Phantom 2 Vision By DJI – Limitless Flying

DJI has been making the drone for years now, and the various configurations of it have collectively become one of the more popular quad-copters in the world. And now DJI has finally announced it’s new quad-copter ‘The Phantom 2′.

Phantom-2-Dji

 

Build Quality 

This is a pretty stout little drone. Despite being made of plastic, the drone’s hull gives only slightly when you twist and turn it, and the arms feel dense and strong. You definitely don’t need to worry about the quad-copter losing an arm if it takes a hard landing. Unless you drop this thing from ten stories up onto a concrete sidewalk (which is not an impossibility), hull damage shouldn’t be a big worry. The Phantom’s legs, however, are much more flimsy than the rest of the craft. This is most likely by design though. Strong legs add extra weight, so here DJI opted to keep them lightweight, slightly flimsy, and above all, replaceable. If you do break one off, new landing gear can be purchased for just a couple bucks, and attached with a Philips screwdriver.

This is a pretty stout little drone. Despite being made of plastic, the drone’s hull gives only slightly when you twist and turn it, and the arms feel dense and strong. You definitely don’t need to worry about the quadcopter losing an arm if it takes a hard landing. Unless you drop this thing from ten stories up onto a concrete sidewalk (which is not an impossibility), hull damage shouldn’t be a big worry.

The Phantom’s legs, however, are much more flimsy than the rest of the craft. This is most likely by design though. Strong legs add extra weight, so here DJI opted to keep them lightweight, slightly flimsy, and above all, replaceable. If you do break one off, new landing gear can be purchased for just a couple bucks, and attached with a Philips screwdriver.

Design

It’s a small, remote control helicopter that’s absolutely crammed with tech, including GPS (global positioning system), Wi-Fi, and a fully stabilized 14-MP camera with an F/2.8 lens that shoots video at 1080p/30. At first glance, you’d think it’s a kid’s toy—it’s basically all white plastic on the outside. From the top down it looks like a big white X, with a plastic two-bladed rotor on each point. It stands on two long, square legs, which also serve to protect the camera in its undercarriage. The camera rig is easily the most complex-looking component. It’s on a platform that hangs down from the drone’s body, connected by four, soft, rubber bulbs which help dampen vibration from the motors. Unlike the normal Phantom 2 Vision, the camera has been divided into parts. The hanging platform contains the camera’s brains, micro SD card slot, and micro USB plug, but then a wire goes down and attaches to the camera’s lens and sensor. This is very clever.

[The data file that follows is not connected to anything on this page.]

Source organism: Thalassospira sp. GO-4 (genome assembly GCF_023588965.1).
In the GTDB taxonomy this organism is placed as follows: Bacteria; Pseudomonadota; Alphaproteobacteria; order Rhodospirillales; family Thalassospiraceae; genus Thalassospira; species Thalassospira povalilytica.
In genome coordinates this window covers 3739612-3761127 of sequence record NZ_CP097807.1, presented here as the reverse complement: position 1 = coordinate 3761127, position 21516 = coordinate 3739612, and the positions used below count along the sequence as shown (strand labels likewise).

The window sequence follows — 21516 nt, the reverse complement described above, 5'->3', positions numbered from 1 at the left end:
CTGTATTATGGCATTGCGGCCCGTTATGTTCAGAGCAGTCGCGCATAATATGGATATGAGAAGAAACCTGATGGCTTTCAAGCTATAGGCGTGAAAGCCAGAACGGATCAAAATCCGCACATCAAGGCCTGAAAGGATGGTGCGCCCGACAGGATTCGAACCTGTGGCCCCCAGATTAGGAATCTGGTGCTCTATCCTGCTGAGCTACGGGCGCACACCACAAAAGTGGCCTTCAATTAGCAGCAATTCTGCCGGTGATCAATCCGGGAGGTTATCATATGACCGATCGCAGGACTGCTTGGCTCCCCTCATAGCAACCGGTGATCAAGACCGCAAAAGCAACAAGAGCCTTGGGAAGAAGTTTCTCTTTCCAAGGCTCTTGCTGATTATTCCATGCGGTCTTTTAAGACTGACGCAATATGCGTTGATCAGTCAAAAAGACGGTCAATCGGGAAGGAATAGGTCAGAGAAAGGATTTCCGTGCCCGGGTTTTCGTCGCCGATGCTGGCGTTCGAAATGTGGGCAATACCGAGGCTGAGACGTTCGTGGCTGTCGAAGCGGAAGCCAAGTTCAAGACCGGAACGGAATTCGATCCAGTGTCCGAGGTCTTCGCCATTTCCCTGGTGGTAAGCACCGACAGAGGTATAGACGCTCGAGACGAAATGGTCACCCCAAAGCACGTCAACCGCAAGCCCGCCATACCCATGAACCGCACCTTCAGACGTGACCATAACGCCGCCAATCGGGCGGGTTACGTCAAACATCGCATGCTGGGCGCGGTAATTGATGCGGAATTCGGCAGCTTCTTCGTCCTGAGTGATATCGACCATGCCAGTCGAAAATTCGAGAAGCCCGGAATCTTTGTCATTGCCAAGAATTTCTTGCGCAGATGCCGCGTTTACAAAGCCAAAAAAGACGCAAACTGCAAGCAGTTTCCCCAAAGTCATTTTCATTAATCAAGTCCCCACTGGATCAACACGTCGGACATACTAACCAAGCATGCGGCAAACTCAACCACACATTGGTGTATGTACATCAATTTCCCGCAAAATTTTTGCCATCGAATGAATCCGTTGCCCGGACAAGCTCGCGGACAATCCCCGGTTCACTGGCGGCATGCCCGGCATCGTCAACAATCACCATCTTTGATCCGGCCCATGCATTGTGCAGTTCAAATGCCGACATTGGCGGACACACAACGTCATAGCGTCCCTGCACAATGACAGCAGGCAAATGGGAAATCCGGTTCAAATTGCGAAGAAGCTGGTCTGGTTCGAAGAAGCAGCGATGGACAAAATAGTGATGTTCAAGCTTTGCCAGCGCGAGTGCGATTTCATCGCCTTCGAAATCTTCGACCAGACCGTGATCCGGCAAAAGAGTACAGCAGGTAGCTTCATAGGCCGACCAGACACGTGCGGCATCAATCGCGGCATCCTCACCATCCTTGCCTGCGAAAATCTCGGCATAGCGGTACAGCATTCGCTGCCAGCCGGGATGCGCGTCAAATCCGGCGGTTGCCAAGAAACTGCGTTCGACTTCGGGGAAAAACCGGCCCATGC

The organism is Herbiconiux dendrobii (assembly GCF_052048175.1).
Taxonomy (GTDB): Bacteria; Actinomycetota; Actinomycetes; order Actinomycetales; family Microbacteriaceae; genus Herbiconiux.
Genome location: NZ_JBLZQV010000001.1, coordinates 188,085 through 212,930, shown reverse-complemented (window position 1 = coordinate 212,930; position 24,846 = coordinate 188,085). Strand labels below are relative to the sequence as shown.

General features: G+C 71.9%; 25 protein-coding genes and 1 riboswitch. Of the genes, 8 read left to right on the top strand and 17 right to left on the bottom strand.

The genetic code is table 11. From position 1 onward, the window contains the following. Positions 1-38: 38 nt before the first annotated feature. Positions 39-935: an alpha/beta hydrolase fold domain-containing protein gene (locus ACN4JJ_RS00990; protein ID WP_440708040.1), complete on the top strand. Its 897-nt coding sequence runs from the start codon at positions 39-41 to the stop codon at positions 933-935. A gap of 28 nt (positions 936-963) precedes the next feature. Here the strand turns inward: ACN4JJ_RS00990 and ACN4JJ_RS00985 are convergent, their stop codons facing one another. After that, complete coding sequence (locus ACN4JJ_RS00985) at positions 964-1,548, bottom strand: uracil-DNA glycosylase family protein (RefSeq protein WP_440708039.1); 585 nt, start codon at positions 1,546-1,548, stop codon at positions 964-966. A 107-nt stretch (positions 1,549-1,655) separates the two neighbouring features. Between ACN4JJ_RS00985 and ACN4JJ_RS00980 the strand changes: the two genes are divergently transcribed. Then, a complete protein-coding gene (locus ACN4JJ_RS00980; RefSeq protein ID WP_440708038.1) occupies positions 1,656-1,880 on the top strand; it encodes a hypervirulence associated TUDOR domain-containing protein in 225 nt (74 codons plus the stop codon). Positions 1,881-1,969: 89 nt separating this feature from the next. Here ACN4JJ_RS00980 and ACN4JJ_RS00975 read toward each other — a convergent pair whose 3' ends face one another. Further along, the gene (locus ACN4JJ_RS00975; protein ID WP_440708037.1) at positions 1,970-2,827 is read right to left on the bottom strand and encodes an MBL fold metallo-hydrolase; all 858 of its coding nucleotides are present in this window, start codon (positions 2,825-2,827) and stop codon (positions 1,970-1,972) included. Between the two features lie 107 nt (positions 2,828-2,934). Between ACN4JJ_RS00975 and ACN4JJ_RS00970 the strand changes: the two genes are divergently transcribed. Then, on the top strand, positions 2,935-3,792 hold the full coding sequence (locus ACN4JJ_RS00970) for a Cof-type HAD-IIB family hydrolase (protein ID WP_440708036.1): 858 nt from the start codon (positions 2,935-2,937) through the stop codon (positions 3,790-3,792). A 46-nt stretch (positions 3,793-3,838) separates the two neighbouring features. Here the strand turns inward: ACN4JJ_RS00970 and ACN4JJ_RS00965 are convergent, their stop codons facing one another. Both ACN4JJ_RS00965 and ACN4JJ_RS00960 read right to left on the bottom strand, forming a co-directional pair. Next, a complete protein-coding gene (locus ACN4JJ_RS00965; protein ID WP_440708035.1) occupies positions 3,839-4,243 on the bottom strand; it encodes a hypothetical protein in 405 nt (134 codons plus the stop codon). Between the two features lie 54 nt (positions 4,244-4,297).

The bigger and heavier something is, the bigger and heavier the stabilization rig has to be. DJI realized that all it needed to stabilize was the lens and sensor, hence the split camera. The result is what looks a half-sized Go-Pro at the end of a small mechanical arm. The arm, of course, is the gimbal, which provides extremely quick 3-axis stabilization. It reacts so quickly it’s almost spooky.

After spending a couple weeks with the Phantom 2, it’s clear why this is one of the most popular drones in the biz. It’s ready-to-fly right out of the box, it’s durable and well built, and most importantly, it’s an absolute blast to fly.

 

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Posted by on Jun 11 2015. Filed under Consumer Electronics. You can follow any responses to this entry through the RSS 2.0. Responses are currently closed, but you can trackback from your own site.

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